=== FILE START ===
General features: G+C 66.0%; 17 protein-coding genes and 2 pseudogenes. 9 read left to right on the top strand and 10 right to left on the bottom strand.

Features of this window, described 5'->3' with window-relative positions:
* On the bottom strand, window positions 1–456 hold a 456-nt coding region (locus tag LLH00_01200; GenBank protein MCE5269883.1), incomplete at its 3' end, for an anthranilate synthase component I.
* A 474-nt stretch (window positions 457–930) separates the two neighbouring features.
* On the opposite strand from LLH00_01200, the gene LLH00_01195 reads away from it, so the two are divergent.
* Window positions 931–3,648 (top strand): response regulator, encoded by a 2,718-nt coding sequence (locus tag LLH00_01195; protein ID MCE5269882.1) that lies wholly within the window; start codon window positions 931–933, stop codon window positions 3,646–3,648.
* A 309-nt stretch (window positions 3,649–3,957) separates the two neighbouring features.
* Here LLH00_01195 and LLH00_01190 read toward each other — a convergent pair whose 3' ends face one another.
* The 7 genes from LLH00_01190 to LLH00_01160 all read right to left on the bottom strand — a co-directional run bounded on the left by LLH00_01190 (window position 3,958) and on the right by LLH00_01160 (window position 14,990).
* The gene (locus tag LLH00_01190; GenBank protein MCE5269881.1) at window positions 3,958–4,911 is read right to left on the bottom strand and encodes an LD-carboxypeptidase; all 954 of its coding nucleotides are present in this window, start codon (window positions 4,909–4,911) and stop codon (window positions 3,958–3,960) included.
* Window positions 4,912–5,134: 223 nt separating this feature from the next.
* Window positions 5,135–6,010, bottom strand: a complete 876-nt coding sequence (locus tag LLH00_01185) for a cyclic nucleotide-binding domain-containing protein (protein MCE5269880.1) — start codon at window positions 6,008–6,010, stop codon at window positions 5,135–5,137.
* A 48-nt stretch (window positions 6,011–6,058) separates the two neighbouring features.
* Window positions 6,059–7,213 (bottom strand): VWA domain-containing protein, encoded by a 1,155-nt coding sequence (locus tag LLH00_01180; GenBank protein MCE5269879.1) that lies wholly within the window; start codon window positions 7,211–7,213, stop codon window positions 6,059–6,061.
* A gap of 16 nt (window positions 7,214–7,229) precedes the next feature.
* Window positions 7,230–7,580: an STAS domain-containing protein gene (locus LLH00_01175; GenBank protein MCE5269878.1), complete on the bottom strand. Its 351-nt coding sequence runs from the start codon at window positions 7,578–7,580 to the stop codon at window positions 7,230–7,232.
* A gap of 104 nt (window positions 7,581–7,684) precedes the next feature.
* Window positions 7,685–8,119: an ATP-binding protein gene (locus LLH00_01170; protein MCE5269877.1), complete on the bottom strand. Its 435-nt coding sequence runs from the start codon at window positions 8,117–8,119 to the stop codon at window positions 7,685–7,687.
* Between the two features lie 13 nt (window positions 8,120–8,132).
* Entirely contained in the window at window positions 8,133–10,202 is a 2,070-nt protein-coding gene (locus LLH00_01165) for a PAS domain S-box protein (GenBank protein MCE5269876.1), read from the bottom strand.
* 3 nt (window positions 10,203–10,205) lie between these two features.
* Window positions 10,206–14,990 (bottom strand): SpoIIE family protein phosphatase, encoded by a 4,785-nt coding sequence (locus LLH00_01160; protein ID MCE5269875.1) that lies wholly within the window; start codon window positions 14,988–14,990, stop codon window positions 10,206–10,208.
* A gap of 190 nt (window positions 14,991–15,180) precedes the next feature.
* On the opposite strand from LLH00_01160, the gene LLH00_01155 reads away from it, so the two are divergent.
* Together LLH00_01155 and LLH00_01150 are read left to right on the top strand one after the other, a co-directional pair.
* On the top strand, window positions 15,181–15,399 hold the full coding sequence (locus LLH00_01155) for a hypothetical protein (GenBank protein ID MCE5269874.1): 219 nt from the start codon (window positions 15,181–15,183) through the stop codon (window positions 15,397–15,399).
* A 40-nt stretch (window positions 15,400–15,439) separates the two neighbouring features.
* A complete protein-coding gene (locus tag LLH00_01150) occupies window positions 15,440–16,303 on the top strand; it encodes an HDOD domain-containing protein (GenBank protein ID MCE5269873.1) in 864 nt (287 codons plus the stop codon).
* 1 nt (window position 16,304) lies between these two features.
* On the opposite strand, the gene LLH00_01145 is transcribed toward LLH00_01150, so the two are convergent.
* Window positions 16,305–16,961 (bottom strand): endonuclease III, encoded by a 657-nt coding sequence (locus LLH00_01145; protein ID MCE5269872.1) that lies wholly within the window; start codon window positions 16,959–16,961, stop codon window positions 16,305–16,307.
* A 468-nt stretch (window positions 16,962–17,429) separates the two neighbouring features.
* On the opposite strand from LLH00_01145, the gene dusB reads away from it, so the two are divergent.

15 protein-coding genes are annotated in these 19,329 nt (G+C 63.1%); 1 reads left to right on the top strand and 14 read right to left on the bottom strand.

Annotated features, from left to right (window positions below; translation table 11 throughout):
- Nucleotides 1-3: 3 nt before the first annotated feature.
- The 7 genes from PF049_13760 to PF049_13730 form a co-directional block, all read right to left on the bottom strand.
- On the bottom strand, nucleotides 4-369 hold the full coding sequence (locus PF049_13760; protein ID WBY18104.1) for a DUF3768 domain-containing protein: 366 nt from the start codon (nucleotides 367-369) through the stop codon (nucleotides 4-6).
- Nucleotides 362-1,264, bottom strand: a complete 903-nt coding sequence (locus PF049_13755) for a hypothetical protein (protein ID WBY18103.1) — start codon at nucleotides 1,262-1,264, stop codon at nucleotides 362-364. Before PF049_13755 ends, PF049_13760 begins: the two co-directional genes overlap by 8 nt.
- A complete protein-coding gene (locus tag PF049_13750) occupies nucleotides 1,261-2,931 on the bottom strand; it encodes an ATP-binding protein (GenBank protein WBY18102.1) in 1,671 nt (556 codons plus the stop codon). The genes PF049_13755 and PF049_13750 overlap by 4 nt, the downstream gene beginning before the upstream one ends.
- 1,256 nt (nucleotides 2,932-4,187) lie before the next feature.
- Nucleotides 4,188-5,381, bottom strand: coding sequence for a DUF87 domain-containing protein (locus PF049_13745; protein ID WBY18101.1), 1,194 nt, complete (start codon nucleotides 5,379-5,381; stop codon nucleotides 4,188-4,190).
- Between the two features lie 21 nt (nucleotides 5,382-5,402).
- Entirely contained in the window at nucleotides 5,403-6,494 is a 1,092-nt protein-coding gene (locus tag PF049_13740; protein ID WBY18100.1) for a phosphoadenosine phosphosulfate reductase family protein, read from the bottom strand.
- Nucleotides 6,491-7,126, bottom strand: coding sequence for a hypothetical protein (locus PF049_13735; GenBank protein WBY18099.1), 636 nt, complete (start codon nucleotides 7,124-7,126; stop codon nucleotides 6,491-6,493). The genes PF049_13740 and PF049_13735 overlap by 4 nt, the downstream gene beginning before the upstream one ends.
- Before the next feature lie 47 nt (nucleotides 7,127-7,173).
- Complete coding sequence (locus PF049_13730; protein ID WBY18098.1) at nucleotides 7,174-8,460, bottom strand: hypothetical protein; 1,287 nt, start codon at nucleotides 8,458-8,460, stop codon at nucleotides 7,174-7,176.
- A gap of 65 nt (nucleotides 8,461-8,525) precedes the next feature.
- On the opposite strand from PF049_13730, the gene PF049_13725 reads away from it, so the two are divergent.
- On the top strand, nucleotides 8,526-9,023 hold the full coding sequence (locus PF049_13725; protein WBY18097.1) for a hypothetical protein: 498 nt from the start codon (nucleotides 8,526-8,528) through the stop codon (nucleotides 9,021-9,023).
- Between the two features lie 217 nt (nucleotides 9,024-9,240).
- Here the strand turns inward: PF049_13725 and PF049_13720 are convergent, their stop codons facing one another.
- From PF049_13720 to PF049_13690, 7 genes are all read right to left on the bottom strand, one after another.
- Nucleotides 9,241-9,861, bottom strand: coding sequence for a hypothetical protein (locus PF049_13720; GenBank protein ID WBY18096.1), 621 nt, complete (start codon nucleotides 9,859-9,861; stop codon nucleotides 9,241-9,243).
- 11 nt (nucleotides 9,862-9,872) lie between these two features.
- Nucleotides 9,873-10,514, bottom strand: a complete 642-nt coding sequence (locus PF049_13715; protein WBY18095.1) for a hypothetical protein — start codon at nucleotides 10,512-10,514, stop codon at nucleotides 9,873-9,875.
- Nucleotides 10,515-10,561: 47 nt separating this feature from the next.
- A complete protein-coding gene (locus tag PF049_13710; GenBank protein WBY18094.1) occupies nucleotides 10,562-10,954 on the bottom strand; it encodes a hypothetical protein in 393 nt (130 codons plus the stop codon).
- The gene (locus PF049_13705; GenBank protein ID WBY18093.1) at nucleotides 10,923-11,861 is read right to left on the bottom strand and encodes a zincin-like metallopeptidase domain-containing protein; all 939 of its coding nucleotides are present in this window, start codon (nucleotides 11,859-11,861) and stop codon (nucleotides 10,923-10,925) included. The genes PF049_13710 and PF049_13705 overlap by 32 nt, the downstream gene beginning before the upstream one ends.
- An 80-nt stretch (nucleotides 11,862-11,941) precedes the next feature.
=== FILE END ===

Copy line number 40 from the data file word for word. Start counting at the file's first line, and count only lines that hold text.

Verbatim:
- A complete protein-coding gene (locus tag PF049_13750) occupies nucleotides 1,261-2,931 on the bottom strand; it encodes an ATP-binding protein (GenBank protein WBY18102.1) in 1,671 nt (556 codons plus the stop codon). The genes PF049_13755 and PF049_13750 overlap by 4 nt, the downstream gene beginning before the upstream one ends.